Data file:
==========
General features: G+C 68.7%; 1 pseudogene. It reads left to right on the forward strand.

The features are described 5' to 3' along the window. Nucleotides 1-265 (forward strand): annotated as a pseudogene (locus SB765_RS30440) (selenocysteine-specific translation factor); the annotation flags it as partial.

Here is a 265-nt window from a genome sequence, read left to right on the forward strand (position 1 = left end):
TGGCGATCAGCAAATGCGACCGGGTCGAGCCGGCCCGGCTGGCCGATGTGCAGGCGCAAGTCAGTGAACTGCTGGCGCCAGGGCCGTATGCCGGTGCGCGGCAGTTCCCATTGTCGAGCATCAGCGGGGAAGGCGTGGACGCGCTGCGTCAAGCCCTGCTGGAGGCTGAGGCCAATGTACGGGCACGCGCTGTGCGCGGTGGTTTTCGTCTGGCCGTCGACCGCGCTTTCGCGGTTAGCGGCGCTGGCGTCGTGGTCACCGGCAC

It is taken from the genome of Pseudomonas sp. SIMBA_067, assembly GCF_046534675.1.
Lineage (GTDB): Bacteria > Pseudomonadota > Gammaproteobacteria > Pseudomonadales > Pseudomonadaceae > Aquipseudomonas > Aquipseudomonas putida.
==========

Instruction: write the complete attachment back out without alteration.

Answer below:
General features: G+C 68.7%; 1 pseudogene. It reads left to right on the forward strand.

The features are described 5' to 3' along the window. Nucleotides 1-265 (forward strand): annotated as a pseudogene (locus SB765_RS30440) (selenocysteine-specific translation factor); the annotation flags it as partial.

Here is a 265-nt window from a genome sequence, read left to right on the forward strand (position 1 = left end):
TGGCGATCAGCAAATGCGACCGGGTCGAGCCGGCCCGGCTGGCCGATGTGCAGGCGCAAGTCAGTGAACTGCTGGCGCCAGGGCCGTATGCCGGTGCGCGGCAGTTCCCATTGTCGAGCATCAGCGGGGAAGGCGTGGACGCGCTGCGTCAAGCCCTGCTGGAGGCTGAGGCCAATGTACGGGCACGCGCTGTGCGCGGTGGTTTTCGTCTGGCCGTCGACCGCGCTTTCGCGGTTAGCGGCGCTGGCGTCGTGGTCACCGGCAC

It is taken from the genome of Pseudomonas sp. SIMBA_067, assembly GCF_046534675.1.
Lineage (GTDB): Bacteria > Pseudomonadota > Gammaproteobacteria > Pseudomonadales > Pseudomonadaceae > Aquipseudomonas > Aquipseudomonas putida.